But the “king” of flaws in this little park with a ton of potential is its problem with autumn king tides, which in November 2016, and September and October of 2017 flooded the park and surrounding neighborhood. So did Hurricane Irma.

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Dylan Camp, a psychology student at Miami-Dade College, often visits the park with his 12-year-old lab mix Oreo. He lives nearby and likes to launch a kayak from the riverbank here. “Little River Drive was a river during Irma and the king tides,” he tells the BT. He and his mom moved their vehicles to higher ground and nearly had to move their home furnishings into storage. “This area floods even during a regular full moon,” he adds. Camp is actually a glass-half-full kind of guy, reluctant to complain and hopeful the city can do something about flooding.

One thing the city can do is complete the seawall along the park’s waterfront. When boats pass, they push river water up the unprotected banks and into the park. There are two storm drains in the park and one by an empty lot across the street, though high tides often gurgle up through them.

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But help is on the way. Resilient Greater Miami and the Beaches was formed in 2016 and selected to join the national 100 Resilient Cities program to respond to major challenges in Miami-Dade County, including sea rise and flooding.

Jane Gilbert, chief resilience officer for the city’s Office of Resilience and Sustainability (there are also officers for the county and Miami Beach, all funded by the Rockefeller Foundation), tells the BT that there’s a strong level of commitment for Shorecrest flood mitigation.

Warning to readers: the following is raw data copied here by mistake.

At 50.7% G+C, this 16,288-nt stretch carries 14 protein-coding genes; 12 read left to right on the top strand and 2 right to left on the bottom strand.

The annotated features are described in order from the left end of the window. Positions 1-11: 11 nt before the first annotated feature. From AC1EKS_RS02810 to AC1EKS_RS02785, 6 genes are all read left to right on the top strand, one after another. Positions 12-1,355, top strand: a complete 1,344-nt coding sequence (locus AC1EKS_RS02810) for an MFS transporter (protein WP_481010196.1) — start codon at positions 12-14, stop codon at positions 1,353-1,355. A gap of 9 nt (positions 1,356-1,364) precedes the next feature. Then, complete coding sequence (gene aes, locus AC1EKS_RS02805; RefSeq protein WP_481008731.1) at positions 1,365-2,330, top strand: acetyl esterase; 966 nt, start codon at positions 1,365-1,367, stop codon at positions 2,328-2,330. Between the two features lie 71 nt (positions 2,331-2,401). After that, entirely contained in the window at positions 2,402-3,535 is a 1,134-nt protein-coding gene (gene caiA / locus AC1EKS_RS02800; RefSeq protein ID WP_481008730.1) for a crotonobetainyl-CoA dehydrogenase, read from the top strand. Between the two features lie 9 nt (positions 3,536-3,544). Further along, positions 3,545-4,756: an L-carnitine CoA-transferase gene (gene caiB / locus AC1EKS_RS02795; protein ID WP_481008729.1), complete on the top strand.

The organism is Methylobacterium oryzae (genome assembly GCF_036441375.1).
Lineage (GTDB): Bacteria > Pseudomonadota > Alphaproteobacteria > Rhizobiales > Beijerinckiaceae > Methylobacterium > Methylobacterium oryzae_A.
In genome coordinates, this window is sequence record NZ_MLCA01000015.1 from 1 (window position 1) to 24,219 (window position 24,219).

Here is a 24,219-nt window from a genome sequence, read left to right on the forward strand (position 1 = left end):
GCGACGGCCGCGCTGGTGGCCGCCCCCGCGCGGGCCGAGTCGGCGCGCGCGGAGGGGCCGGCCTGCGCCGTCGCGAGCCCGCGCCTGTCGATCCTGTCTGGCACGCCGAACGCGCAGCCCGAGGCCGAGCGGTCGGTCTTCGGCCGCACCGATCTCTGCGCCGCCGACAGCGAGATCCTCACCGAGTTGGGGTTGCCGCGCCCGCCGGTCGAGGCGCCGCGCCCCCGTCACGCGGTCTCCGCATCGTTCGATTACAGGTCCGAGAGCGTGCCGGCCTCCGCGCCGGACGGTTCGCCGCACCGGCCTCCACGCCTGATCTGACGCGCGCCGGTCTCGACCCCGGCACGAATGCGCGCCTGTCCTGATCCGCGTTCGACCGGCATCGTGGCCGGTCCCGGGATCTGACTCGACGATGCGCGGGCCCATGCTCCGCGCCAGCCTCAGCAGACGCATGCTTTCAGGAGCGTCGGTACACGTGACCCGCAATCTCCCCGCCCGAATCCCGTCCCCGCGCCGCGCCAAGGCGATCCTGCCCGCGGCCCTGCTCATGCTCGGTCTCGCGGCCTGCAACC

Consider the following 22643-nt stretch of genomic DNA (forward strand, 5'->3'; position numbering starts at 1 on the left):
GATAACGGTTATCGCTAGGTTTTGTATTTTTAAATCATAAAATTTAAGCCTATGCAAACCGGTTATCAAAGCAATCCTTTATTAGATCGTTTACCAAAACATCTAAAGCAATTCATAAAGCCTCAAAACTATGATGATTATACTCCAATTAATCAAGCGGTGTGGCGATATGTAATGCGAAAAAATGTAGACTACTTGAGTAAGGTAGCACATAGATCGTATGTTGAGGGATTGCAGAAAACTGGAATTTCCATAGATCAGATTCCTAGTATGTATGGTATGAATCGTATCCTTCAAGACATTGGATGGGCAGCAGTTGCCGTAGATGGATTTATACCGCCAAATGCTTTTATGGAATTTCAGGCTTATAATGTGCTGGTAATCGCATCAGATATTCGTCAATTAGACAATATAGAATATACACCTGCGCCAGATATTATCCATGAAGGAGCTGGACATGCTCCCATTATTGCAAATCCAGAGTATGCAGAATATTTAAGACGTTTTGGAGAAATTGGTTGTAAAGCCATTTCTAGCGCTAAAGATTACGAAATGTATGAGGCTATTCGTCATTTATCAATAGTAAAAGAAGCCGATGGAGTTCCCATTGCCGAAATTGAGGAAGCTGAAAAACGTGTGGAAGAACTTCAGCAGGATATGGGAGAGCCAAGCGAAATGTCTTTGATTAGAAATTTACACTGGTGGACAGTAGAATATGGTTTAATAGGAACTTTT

In November 2017, voters endorsed a $400 million Miami Forever general obligation bond proposed by Resilient GM&B; half of that money will be dedicated to sea level rise and local flooding. “Bond money and other funding are aimed to go to the Shorecrest area,” says Gilbert.

In mid-December 2017, the city put out for a request for proposals for an engineering firm to come up with short-term and mid-term solutions for seawall standards, road elevations, and storm drains. Gilbert is aware of the incomplete seawall in Little River Pocket Park.

“There may be need to redesign the park to absorb rather than defend it [from flooding],” she says. The Resilient GM&B, partnering with the Parks Departments and Public Works, already has a “resilient redesign” for Shorecrest.

 

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Park_map_BelleMeade

Belle Meade Mini Park
775 NE 77th St.
Miami, FL 33138
786-385-7609


Park Rating

palm-1palm-1palm-1palm-1palm-0


Hours: Sunrise to sunset

Picnic Tables: Yes
Barbecues: Yes
Picnic pavilions: No
Tennis Courts: No
Athletic Fields: No
Night lighting: Yes
Swimming pool: No
Playground: Yes

 

 

 

Park_map_LittleRiver

Little River Pocket Park
1000 NE Little River Dr.
Miami, FL 33138
305-416-1300


Park Rating

palm-1palm-1palm-1palm-1palm-0


Hours: Sunrise to sunset

Picnic Tables: No
Barbecues: No
Picnic pavilions: No
Tennis Courts: No
Athletic Fields: No
Night lighting: No
Swimming pool: No
Playground: Not really